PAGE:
Education Minister Jeff Lloyd needs a serious reality check.
His recent self-serving rant about why he sometimes needs his wife by his side when he undertakes official foreign travel came across as defending an entitlement.
For starters, Lloyd should never have been speaking for himself and how this new Cabinet policy impacts his household.
Nobody can argue that government needs to review spending policies from time to time, especially those like travel that are indexed to moveable targets like the cost of living.
To hear Lloyd tell it, spouses play an integral part in state business when ministers go on a roadshow.
Spouses can and do play a significant role, not just in supporting the minister, but more in helping to promote The Bahamas amongst an audience that has a significant influence on ministers from other governments.
It is imprudent that Cabinet would approve a myopic policy that sets a simple per diem regardless of where in the world a minister travels. The new amount ($250 a day) might serve the minister in Miami but would leave that minister seriously out of pocket if their overseas trip is to expensive cities like London, Paris, New York or Hong Kong.
Any tourist visiting Nassau will tell you $250 barely covers the cost of three square meals a day here.
It is precisely for this reason that ministers should not be limited to a flat per diem.
When traveling on our behalf, the minister ought to have his actual expenses reimbursed, or better still, charged to a Cabinet credit card. Ground transport should conform to local security requirements and the need for confidentiality.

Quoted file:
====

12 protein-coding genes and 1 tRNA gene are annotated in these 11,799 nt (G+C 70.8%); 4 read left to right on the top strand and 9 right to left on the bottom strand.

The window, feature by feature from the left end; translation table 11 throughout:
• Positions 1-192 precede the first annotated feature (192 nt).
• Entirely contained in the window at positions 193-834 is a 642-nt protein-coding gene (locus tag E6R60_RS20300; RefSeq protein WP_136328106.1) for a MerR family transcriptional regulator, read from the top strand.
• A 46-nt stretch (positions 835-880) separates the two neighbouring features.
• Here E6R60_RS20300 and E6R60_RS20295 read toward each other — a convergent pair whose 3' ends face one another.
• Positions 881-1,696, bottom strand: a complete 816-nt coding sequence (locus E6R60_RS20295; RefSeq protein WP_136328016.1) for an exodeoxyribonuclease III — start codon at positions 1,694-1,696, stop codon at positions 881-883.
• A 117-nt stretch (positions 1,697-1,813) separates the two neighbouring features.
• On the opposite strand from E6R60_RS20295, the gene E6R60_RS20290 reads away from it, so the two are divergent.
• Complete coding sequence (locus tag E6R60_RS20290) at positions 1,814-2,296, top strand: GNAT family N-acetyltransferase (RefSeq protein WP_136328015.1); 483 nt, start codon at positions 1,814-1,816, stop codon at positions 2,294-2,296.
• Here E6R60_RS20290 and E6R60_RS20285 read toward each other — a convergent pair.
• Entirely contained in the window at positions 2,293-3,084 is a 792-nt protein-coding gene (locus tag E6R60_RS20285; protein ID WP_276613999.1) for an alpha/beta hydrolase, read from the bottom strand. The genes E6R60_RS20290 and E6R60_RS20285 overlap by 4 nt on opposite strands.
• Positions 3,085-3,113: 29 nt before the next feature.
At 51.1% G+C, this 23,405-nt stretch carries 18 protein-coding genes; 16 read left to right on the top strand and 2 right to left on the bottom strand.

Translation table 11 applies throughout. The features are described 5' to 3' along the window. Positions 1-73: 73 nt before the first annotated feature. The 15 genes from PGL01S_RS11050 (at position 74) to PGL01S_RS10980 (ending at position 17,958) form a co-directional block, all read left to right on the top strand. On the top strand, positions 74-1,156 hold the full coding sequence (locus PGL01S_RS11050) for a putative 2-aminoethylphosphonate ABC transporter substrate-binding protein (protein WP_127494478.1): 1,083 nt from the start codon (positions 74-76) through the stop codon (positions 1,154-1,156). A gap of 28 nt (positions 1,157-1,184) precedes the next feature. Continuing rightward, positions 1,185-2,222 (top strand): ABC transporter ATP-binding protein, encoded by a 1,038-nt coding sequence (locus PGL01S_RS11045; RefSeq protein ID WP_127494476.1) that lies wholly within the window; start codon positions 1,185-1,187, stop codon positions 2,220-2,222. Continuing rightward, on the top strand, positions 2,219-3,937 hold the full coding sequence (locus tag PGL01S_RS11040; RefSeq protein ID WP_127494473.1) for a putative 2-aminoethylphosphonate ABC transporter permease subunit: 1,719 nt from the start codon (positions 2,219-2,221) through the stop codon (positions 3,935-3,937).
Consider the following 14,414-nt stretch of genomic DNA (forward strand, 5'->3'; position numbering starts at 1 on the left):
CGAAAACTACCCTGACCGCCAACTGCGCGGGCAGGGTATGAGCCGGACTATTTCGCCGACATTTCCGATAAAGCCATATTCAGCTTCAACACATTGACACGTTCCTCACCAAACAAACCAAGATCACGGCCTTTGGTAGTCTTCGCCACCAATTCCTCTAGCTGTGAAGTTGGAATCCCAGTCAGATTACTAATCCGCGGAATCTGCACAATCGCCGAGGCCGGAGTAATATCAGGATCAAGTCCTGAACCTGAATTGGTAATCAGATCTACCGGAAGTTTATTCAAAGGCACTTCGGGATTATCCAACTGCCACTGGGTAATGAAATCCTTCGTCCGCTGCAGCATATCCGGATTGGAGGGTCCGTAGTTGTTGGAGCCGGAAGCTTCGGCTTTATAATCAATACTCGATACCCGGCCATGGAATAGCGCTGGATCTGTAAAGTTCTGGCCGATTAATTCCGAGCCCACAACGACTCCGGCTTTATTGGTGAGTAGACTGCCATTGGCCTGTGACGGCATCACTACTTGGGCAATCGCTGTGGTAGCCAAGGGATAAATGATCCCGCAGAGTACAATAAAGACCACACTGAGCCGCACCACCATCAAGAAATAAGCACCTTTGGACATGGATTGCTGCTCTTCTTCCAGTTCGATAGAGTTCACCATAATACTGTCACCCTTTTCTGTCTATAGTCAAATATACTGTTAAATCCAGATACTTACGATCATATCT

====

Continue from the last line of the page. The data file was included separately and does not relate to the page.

Simultaneously, we must get out of the mindset that ministers should fly in coach when undertaking foreign travel.
Business class on today’s airplanes are configured as working cubicles that convert into beds and so it is not only practical, but good value for the taxpayers’ money if we get some work out of our ministers along the journey and that they arrive fresh and ready to work.
Quantifying the number of spousal trips makes it sound more like a reward than the sacrifice it can be. The fact that Lloyd’s wife traveled with him only twice over two years has no bearing.
And Lloyd has some explaining to do after he volunteered that a private foundation paid for one of his trips last year. Surely, we should ban that practice.
The only time a minister should accept free travel is when it comes courtesy of a friendly government, such as the ride given to ministers on U.S. Coast Guard helicopters after Hurricane Dorian, or when the prime minister of Canada offered a ride on Canada’s Air Force One when they were all going to a Commonwealth Heads of Government Meeting.
We head down a slippery quid-pro-quo slope when ministers start accepting free travel.
The conduct of modern statecraft often creates a value proposition for taxpayers when the minister has his spouse along for the battery of diplomatic assignations he is obliged to attend.
Requests for a spouse’s travel should be made on a case-by-case basis after it is clearly demonstrated to the prime minister that it is in the public interest.
There should be no fixed rule on spouse travel as Lloyd advocates. When it serves our national interest, and not only the minister’s, then we should have just two words for the spouse: bon voyage.
– The Graduate